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Stacey's volunteering

Stacey graduated from the BA (Hons) Charity Development in 2017, a member of the first ever cohort of fundraisers with an undergraduate degree in fundraising, anywhere in the world. Wasting no time, she and her fellow students are already busy at work raising money to make the world a better, kinder place. Stacey is helping to ensure Mencap has the funding needed to deliver support to people with special learning needs.

What’s it like at Mencap?

I started in July 2017, just a month after I left the course. I took a couple of weeks off from job hunting and went back to South Africa to see friends I’d met when I was volunteering overseas. It really didn’t take long to find work; I only had three interviews before I found the right job for me.

My official job title is ‘Philanthropy Officer’, I look after donors who give between £1,000 and £10,000 a year, our mid-value donors. Day to day that means that I spend some of my time researching for new donors, writing proposals and working with the creative team. The creative team help us make the proposals look fantastic, so I write the text and then they do the graphic design side.

I also get to learn about Mencap’s work and I’ve been to visit a number of our projects, to see the work we do in action, so I get out of the office regularly to chat with the programmes team. I’m on the ‘social committee’ and we’re good at having fun as well as working hard. It’s a genuinely nice atmosphere in the office.

What have you enjoyed most?

I get to know our mid-value donors on a personal level. We invite them to events and so part of my job is chatting with them about their interests and how they’ve helped the people Mencap supports, which is really rewarding.

The other day I went to an event at Buckingham Palace and met two of my regular donors. One of them had been the teacher to the other’s sister, although they’d know each other for 20 years it was the first time they had seen each other in years, it was a lovely reunion in an amazing setting.

What has surprised you about your job?

Life in the office is lively because we’re committed to supporting everyone in achieving their potential, and that means I get to work alongside the people we are there for. One of my colleagues is so passionate about Mencap, he’s the most amazing advocate for what people with a learning disability can achieve. He comes and talks to donors and he represents us in Parliament. He’s really inspired me to want to be a great fundraiser; he’s made me passionate about the cause too.

Thinking about what you learnt on the degree programme, has any of it been useful?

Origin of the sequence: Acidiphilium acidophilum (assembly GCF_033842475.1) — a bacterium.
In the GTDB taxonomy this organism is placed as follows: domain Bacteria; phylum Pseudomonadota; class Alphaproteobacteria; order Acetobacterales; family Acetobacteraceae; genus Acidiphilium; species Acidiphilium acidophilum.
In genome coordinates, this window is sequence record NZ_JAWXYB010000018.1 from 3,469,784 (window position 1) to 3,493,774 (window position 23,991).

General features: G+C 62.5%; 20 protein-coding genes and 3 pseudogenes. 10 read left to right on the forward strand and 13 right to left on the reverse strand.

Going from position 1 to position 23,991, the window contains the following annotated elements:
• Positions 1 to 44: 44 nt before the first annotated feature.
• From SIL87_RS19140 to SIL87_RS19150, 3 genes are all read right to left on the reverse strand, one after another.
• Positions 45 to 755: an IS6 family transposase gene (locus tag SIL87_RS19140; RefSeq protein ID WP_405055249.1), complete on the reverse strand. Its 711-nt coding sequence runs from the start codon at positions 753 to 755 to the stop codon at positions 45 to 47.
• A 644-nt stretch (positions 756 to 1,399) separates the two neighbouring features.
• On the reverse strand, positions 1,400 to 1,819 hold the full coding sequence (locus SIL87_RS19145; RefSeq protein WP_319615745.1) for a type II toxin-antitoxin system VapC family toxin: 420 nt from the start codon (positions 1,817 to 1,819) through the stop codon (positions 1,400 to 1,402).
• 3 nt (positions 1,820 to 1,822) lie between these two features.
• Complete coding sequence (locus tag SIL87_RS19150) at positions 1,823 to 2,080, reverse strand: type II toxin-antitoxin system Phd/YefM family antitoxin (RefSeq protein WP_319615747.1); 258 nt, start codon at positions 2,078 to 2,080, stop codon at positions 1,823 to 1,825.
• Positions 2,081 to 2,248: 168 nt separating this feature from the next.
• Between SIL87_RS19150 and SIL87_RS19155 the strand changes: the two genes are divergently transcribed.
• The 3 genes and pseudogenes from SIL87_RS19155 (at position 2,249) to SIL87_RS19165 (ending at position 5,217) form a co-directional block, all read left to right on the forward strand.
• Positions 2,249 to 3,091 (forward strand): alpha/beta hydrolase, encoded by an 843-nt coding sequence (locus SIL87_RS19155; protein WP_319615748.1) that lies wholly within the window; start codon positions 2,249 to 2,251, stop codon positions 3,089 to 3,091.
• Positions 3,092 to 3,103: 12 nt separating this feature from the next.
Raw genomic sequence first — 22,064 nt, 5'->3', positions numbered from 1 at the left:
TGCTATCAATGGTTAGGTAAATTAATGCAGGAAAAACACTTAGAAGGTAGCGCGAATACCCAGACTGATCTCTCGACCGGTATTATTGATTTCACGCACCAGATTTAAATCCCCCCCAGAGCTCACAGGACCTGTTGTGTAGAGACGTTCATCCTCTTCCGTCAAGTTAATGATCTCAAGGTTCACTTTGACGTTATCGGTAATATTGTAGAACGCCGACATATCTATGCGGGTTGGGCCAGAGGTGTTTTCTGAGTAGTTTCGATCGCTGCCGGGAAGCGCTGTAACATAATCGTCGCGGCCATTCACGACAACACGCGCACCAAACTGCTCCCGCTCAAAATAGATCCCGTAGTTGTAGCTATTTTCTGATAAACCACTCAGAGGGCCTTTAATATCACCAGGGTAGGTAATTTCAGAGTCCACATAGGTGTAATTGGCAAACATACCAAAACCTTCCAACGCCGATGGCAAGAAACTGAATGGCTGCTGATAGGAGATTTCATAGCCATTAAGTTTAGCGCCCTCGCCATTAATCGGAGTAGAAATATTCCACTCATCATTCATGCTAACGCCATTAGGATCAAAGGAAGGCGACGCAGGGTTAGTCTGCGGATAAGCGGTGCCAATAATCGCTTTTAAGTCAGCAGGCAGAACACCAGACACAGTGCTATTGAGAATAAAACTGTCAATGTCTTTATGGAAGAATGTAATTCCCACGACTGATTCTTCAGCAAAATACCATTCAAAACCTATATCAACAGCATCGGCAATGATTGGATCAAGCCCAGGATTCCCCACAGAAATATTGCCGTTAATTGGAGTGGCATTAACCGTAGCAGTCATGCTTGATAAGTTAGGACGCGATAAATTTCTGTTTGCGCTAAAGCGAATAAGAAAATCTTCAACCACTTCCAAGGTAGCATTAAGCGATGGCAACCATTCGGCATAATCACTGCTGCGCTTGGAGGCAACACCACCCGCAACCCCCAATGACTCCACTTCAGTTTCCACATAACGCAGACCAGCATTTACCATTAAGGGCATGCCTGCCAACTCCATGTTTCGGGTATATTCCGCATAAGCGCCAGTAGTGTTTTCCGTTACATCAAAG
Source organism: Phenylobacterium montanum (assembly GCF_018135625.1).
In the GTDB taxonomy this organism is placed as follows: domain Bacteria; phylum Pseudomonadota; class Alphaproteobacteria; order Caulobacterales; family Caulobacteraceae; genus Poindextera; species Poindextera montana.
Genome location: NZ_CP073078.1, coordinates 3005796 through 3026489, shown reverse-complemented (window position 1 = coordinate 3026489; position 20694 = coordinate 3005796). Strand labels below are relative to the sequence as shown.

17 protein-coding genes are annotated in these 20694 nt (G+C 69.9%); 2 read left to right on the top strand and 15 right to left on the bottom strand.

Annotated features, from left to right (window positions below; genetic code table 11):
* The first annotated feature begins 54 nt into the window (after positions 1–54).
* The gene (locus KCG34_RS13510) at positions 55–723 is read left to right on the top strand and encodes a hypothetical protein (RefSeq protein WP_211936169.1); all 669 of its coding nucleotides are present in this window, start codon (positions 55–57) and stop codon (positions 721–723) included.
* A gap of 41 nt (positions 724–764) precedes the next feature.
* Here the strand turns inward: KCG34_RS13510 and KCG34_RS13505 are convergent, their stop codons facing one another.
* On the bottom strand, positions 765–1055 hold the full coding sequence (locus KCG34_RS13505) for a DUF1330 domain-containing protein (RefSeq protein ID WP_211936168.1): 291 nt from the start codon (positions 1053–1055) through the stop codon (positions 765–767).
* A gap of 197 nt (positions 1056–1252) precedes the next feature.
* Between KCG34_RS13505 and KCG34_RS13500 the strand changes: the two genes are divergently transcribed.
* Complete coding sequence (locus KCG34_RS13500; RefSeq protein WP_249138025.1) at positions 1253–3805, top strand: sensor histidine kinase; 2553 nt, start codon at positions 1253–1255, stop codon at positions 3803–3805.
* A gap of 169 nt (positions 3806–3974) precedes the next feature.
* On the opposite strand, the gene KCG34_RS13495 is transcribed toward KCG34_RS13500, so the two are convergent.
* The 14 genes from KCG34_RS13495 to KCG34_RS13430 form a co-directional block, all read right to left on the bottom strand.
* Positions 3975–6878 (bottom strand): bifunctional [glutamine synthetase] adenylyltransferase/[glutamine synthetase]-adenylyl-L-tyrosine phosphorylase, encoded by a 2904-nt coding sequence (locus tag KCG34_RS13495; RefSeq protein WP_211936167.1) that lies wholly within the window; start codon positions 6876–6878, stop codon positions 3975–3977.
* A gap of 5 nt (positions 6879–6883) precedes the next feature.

Yes, it’s been extremely useful. During induction week, I was able to ‘yes’ to all those “do you know about” questions. It means I can work with colleagues across all the fundraising teams and I think that’s a real advantage. I use lots of the tools that I was shown at Uni to plan my work, and be more efficient; it feels great to be so on-top of everything.

Was the degree programme what you expected?

It was definitely harder, I had underestimated how complex the charity sector is. It was more work than I expected, the first year was no joke, but it really laid great foundations for the second and third years. It was really beneficial that the people who taught us were practitioners, and that we met guest lecturers and attended events.

What was the best bit of the degree?

It was really good that you could tailor the degree, and select modules to shape it to your interests. The teaching staff were brilliant and had so much knowledge, I am still in contact with them now. The smaller classes meant that they knew you as a person so it felt that the teaching was aimed at my needs.

If you could change a bit of it, what would that be?

Make it not go by so quickly, particularly in the last year. I wouldn’t change anything otherwise.

You volunteered overseas before the degree programme, what did you do?

I went to South Africa for three weeks. I worked with children and adults in rural locations teaching English and HIV awareness. It was quite eye opening, with young children involved in domestic chores above and beyond what you see in the UK. At the end of my three weeks in South Africa I saw an advert for an internship and applied. I then went on to intern in Zanzibar for four months and then another three months in Cape Town.

In the end a three-week trip lasted a year and it was extremely hard to leave. Doing the overseas trip was a game changer for me. Understanding the people, enjoying the culture, I loved my time out there. It helped me learn more about myself, being with different people and out of my bubble.

What was your journey from volunteering to the degree?

I was out in Zanzibar when I read about the Charity Development degree online and decided to apply. I interviewed for the degree on Skype sitting on a bunkbed in the accommodation block in Cape Town.

I had to ask all the volunteers to switch off their WIFI so that there was enough bandwidth to talk to the Charity Development Programme Leader, Donna, back in the UK. I promised them I’d take them out for a drink after if I kept a connection all the way through the conversation!

I left South Africa a week before the start of Uni, going almost direct from Cape Town to Bognor Regis - it’s a good job that Bognor is the sunniest bit of Britain.

Explore the BA (Hons) Charity Development page.